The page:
The Strange but True Story of Sudbury’s "Wolf on a Wire"
It doesn’t matter how many times I’ve been to a Sudbury Wolves game, every time the team scores, I instinctively look to the corner of the arena to spot a familiar sight. As the goal horn blares and the crowd erupts in a raucous celebration, a taxidermic wolf emerges from its lair. Suspended from a wire, the creature is operated by a remote control and makes its way along a circuit high above the rafters, pausing just overhead the visiting team’s bench, a visceral reminder that the home team just scored.
Whether it’s your first Wolves game or your 100th, there is something about that mangy wolf that can make even the most curmudgeonly hockey fan crack a smile. It’s a little bit campy, but that’s part of its charm, kind of like Sudbury. But there’s no question about it, it’s one of the most unique and enduring traditions in hockey.
Long before the Sudbury Wolves as we know them joined the Ontario Hockey Association (now the Ontario Hockey League) in 1972, the Sudbury Community Arena had been using a stuffed wolf to celebrate goals for its teams that used the Wolves moniker.
The practice reportedly started in the early 1950s when the Sudbury Star’s sports department donated a taxidermic wolf to the Wolves team that played in the Northern Ontario Hockey Association. The stuffed wolf was a fixture in the club’s dressing room for a number of years, until George Panter, the arena manager, got his hands on it.
Panter, who was looking to get more patrons through the gate, grabbed the wolf and had a trap door installed in the arena control both. When Sudbury scored, the booth operator dropped the creature through the door and a wolf howl record blared from the arena’s loudspeakers. A tradition was born.
It quickly became a fan favourite and even opposing players couldn’t help getting caught up. There’s even a story that when the Montreal Canadiens came to town to play the Wolves for an exhibition game, future Hall of Fame defenceman Doug Harvey supposedly scored on his own net just so he could see the wolf one more time.
When the Wolves joined the OHA in 1972, the custom continued but with a new twist. Rather than emerging from a trap door, the wolf was placed on a clothes line and pulleyed out over the ice.
Eventually the system was automated and the wolf was deployed with a remote control but it was not without its challenges. During the 1980s, one of the team’s owners got over zealous and sent the wolf crashing into the scoreboard and fur and teeth rained down onto the ice, delaying the game.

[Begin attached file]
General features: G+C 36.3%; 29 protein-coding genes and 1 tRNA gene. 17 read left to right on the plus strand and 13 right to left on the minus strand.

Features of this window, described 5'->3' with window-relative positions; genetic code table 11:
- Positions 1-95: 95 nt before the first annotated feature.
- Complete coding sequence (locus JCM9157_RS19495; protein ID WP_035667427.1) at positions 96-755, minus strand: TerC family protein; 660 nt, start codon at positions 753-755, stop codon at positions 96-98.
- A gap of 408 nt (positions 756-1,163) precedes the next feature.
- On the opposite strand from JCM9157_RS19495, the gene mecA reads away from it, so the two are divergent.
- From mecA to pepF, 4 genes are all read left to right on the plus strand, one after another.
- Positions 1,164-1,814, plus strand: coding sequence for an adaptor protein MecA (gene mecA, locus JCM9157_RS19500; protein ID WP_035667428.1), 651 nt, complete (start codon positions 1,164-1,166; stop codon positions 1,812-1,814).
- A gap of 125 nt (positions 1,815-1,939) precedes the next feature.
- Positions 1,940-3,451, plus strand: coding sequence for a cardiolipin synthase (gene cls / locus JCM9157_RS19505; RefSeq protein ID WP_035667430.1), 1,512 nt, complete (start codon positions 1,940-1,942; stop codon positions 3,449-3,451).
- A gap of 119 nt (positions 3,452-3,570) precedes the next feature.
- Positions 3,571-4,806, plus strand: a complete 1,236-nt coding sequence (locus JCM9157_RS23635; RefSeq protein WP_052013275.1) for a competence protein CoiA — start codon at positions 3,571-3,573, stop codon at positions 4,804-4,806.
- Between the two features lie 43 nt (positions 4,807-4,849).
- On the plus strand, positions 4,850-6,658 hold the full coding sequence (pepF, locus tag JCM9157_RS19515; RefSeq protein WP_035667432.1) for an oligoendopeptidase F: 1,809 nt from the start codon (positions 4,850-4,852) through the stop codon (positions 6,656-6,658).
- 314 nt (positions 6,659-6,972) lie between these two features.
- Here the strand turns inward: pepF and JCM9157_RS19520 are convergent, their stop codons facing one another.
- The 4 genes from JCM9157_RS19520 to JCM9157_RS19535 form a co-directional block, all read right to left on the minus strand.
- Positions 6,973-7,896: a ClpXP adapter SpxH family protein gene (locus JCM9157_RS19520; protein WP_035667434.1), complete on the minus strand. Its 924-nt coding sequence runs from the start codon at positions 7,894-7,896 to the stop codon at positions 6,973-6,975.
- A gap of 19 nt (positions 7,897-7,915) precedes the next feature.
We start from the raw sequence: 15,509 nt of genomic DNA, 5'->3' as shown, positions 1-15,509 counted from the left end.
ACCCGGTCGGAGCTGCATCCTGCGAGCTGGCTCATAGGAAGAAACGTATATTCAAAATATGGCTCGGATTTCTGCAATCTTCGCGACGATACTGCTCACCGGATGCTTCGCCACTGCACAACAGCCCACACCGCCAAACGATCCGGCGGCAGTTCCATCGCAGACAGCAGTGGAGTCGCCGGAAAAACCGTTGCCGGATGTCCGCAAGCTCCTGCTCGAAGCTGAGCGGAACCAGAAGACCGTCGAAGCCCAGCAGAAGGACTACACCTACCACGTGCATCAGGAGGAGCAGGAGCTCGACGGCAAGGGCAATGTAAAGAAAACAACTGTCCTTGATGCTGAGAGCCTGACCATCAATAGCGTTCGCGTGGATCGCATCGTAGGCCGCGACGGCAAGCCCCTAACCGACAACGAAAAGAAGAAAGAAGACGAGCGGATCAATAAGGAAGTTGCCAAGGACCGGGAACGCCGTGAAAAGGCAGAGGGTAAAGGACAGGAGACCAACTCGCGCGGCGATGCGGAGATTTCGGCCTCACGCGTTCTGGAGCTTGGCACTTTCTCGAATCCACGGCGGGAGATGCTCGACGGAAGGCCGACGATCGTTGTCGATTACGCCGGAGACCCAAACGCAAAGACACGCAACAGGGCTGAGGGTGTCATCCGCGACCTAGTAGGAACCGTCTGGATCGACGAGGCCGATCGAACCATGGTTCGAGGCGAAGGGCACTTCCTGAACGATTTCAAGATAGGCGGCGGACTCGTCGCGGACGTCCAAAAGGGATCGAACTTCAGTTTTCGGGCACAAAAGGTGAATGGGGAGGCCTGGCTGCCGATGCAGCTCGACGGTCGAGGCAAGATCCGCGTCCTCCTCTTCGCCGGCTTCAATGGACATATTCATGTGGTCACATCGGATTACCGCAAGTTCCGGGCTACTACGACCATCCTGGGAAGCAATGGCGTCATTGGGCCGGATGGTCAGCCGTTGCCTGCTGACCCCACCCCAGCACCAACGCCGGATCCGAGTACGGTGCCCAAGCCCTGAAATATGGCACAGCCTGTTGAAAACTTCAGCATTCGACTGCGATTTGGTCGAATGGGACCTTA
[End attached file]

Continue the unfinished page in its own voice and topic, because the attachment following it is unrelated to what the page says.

The stuffed wolf, of course, has also drawn the ire of the opposing team. There have been multiple incidents over the years of rival clubs stealing the beast, perhaps in a vain attempt to thwart the Wolves from scoring. But the wolf always finds its way back to the arena. It is unrelenting, much like the team on the ice that bears its image.
Opposing teams have even tried to turn the tradition on its head and use it against Sudbury. During the 1993 OHL playoffs, the Wolves squared off against the Newmarket Royals in the opening round. When the series shifted to Newmarket, every time the Royals scored, a plush wolf with a noose around its neck dropped from the rafters, followed by the sound of a gunshot over the rink’s public address system. The series went the full seven games, but Sudbury got the last laugh. They defeated the Royals 6-1 at home.
The tradition has evolved throughout the years, as it now has glowing red eyes and emerges from a puff of smoke, but the stuffed wolf remains an inherent part of the Sudbury Wolves experience. Although it has become synonymous with scoring, it means much more than that.
Whenever someone tells me they went to a Wolves game, my initial thought is to measure their experience based on the number of times the home team scored. Sure, a lot of goals usually means that the Wolves won, but it also signals how many times they would have seen wolf summoned from its den.
In my mind, the more times you see that wolf traverse across the rafters the better a time you had at the arena. Even for someone like me, who has been to dozens and dozens of games as both a fan and employee of the team, it doesn’t get old.
While I always still make a point to look for the wolf after a goal, I also make sure to look out across the crowd and see if I can spot that look of wonder on someone’s face who is witnessing it for the first time. It is an unmistakeable expression and worth the price of admission. And for those unfortunate patrons who happened to go to a Wolves game and see the team get shut out, well, that just means you have to go back again to see what all the fuss is about.
For tickets to a Sudbury Wolves game, visit SudburyWolves.com